Sometimes you want to make something in Scratch that isn’t a game per se but more like an interactive story. In this article, we’ll be covering some of the tricks and techniques that make it easy to tell a story! Spoiler: there’re a lot of messages.
We’ll start with the easiest way to make a story in Scratch: hard code a bunch of character actions with explicit timings.
I’m going to start by picking a couple of characters for our small work of theater.
They each have a small script telling them what to do.
The dinosaur’s code looks like:
And the dragon’s looks like:
Now we can continue telling a story this way, syncing up the thinking, saying, and motion with explicit wait commands—this works fine if there’s only a few bits of dialogue in your story but what if you want to add to or change the story? You’re going to have to recalculate each of the waits.
Suggested experiment: try making a story with more than three back and forth bits of dialogue between two characters. Then add an extra line into the middle of the dialogue. What all do you have to change to keep the rest working? You can start by finishing our simple story of a dragon meeting their mom again after many years.
Let’s try a different way of telling the story that I think is easier once you want a lot of dialogue: using messages to synchronize the actions of our characters!
Every time we’d use a wait block to cause a character to wait to do the next thing, instead we’ll send messages back and forth between the characters.
Here’s the new code of the dinosaur:
And the code for the dragon:
This might seem like more work initially than using wait blocks but it’s going to be a lot easier to change dialogue than before. If we wanted to add another line of dialogue in the middle of one of the exchanges we can just add it directly and not worry about fixing anything else to synchronize!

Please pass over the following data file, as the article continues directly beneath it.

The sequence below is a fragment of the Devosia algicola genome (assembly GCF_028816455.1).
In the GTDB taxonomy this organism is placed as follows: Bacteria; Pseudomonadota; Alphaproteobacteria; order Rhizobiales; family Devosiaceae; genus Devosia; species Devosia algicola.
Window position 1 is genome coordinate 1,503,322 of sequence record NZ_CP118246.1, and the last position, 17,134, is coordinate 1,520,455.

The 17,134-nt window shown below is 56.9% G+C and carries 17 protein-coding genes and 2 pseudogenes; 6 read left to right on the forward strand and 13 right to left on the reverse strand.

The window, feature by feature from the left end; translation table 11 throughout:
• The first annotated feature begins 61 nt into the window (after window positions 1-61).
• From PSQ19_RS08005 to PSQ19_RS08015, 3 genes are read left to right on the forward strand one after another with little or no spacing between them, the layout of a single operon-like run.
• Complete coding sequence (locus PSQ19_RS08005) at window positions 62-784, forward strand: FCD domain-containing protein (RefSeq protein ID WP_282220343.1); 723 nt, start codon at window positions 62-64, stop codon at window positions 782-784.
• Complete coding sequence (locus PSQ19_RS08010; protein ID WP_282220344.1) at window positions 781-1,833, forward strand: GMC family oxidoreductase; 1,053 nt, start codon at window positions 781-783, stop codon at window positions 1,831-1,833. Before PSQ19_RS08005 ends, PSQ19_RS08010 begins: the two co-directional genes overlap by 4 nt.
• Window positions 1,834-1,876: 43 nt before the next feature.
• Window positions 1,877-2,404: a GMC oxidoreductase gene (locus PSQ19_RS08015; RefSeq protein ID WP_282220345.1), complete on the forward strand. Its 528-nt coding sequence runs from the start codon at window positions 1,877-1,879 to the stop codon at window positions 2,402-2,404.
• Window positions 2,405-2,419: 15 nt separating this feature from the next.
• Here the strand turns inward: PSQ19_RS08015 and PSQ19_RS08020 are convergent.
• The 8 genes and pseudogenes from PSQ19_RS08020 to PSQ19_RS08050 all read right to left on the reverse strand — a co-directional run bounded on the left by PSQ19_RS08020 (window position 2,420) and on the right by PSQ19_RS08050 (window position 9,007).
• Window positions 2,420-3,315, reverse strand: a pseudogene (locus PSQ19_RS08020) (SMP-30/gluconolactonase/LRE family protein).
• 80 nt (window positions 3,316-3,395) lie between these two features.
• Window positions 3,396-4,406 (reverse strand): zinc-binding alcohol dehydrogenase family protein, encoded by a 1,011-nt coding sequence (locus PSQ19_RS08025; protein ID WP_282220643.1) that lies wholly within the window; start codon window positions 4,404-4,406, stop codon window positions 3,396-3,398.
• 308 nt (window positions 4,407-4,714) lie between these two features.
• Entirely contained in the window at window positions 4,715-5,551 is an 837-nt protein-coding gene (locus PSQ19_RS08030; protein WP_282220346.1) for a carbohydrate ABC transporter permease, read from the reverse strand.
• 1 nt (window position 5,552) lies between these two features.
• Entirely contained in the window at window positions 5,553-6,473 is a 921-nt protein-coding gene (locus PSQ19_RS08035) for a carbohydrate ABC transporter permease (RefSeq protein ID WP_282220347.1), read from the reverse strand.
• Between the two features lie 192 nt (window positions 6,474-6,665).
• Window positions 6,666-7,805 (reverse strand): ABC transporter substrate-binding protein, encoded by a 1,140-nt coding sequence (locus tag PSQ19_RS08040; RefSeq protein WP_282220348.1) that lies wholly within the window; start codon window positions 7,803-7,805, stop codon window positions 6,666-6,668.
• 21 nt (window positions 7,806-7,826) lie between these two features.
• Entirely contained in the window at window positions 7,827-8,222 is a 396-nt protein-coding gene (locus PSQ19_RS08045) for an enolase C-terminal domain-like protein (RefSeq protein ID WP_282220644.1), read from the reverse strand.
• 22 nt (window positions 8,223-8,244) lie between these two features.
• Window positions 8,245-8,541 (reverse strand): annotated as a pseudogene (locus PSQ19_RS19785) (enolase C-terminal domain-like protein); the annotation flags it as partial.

If I change the dragon’s dialogue to:
I don’t have to change anything else in order to keep all the actions synchronized.
Even if this trick doesn’t seem like a big deal for something small, it’s going to help out a lot as you develop large stories that involve multiple characters. So let’s add a little something more: I’m going to have a third character enter the scene at the end.
I made a new dinosaur sprite and then went ahead and added some new code to it:
My gosh, what a plot twist!! Where is this story going?
Feel free to start from this story, which is linked at the end of the article, to make something new!
The last thing I’d like to mention is that you can also use the when backdrop switches to and switch backdrop to blocks, found in Events and Looks respectively, to synchronize all the characters across scene changes rather than just between back and forth parts of dialogue.